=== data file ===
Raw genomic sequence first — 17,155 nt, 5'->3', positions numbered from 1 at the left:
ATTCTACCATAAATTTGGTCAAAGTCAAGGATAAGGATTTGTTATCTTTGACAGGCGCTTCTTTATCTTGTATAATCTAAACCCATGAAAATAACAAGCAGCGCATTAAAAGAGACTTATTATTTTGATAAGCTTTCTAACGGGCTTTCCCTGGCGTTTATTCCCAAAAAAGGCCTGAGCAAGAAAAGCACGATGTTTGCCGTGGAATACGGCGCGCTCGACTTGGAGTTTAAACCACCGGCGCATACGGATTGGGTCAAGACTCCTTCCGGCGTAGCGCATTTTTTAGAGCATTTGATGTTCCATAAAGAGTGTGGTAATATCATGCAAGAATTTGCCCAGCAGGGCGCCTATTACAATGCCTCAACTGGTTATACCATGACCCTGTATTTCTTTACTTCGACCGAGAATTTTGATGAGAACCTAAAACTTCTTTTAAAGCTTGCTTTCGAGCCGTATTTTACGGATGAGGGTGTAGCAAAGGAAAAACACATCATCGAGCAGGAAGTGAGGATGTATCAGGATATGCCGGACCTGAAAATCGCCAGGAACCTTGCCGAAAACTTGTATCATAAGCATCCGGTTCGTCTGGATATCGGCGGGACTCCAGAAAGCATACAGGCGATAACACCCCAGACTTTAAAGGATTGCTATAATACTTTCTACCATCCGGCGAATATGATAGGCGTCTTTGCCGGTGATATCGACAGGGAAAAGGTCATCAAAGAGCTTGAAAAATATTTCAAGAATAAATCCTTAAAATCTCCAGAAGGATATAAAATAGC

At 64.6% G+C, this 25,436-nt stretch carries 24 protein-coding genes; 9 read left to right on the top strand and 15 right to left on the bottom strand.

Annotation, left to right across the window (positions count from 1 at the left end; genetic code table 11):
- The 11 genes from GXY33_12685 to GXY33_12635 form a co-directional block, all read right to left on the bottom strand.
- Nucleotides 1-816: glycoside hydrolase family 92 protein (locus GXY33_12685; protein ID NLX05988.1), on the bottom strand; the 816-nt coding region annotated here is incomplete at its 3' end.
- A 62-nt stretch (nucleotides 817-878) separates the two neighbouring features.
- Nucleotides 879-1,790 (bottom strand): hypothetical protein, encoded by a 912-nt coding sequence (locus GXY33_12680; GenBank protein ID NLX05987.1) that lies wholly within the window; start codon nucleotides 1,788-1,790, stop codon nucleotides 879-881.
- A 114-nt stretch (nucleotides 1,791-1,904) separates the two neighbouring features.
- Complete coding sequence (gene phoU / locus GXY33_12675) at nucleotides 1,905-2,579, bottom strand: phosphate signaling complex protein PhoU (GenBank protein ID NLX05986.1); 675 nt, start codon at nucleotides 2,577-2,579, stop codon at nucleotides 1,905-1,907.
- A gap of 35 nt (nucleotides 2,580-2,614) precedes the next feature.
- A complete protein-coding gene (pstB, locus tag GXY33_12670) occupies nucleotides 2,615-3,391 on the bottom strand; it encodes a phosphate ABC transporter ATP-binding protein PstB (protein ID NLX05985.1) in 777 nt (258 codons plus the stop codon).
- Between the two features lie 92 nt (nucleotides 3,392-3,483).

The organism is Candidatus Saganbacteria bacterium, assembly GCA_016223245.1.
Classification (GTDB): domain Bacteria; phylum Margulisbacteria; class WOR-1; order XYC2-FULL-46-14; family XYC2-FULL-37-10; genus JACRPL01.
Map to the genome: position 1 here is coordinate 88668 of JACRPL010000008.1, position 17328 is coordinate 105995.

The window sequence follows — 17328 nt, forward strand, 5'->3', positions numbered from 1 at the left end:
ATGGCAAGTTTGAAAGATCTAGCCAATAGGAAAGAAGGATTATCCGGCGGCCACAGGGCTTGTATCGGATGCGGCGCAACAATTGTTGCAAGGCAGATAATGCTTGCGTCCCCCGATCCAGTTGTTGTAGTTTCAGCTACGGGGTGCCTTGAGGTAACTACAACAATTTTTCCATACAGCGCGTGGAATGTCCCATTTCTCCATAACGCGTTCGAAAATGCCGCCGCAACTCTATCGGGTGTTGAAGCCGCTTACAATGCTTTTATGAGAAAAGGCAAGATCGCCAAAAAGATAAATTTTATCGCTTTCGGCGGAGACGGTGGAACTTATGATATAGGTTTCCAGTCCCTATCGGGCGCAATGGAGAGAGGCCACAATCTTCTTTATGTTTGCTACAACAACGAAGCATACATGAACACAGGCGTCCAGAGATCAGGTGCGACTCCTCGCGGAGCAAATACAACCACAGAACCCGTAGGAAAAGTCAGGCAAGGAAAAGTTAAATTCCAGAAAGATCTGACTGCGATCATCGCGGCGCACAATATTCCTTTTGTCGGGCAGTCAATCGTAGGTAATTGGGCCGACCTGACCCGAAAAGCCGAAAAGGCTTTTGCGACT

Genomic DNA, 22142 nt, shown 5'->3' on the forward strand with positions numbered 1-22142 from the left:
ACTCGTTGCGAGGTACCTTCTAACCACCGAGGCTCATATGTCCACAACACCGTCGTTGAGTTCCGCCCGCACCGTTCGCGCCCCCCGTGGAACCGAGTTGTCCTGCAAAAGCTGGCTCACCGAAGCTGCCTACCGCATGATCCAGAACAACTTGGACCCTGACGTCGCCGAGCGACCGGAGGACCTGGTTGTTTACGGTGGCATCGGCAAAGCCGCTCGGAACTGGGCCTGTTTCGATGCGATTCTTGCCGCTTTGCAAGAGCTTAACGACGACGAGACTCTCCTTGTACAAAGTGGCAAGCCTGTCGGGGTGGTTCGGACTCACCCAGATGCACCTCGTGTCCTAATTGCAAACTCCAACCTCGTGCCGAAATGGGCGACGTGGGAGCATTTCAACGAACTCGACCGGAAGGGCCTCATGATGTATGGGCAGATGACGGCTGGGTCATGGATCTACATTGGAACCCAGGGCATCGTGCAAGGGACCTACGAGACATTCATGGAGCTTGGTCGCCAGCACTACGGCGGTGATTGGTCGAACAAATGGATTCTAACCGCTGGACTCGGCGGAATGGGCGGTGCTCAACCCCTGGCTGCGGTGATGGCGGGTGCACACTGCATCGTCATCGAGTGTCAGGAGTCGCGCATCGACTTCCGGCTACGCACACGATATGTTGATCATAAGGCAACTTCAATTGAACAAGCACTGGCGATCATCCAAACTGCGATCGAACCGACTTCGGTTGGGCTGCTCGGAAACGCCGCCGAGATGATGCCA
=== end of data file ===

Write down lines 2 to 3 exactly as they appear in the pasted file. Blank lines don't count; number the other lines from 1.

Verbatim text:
ATTCTACCATAAATTTGGTCAAAGTCAAGGATAAGGATTTGTTATCTTTGACAGGCGCTTCTTTATCTTGTATAATCTAAACCCATGAAAATAACAAGCAGCGCATTAAAAGAGACTTATTATTTTGATAAGCTTTCTAACGGGCTTTCCCTGGCGTTTATTCCCAAAAAAGGCCTGAGCAAGAAAAGCACGATGTTTGCCGTGGAATACGGCGCGCTCGACTTGGAGTTTAAACCACCGGCGCATACGGATTGGGTCAAGACTCCTTCCGGCGTAGCGCATTTTTTAGAGCATTTGATGTTCCATAAAGAGTGTGGTAATATCATGCAAGAATTTGCCCAGCAGGGCGCCTATTACAATGCCTCAACTGGTTATACCATGACCCTGTATTTCTTTACTTCGACCGAGAATTTTGATGAGAACCTAAAACTTCTTTTAAAGCTTGCTTTCGAGCCGTATTTTACGGATGAGGGTGTAGCAAAGGAAAAACACATCATCGAGCAGGAAGTGAGGATGTATCAGGATATGCCGGACCTGAAAATCGCCAGGAACCTTGCCGAAAACTTGTATCATAAGCATCCGGTTCGTCTGGATATCGGCGGGACTCCAGAAAGCATACAGGCGATAACACCCCAGACTTTAAAGGATTGCTATAATACTTTCTACCATCCGGCGAATATGATAGGCGTCTTTGCCGGTGATATCGACAGGGAAAAGGTCATCAAAGAGCTTGAAAAATATTTCAAGAATAAATCCTTAAAATCTCCAGAAGGATATAAAATAGC

At 64.6% G+C, this 25,436-nt stretch carries 24 protein-coding genes; 9 read left to right on the top strand and 15 right to left on the bottom strand.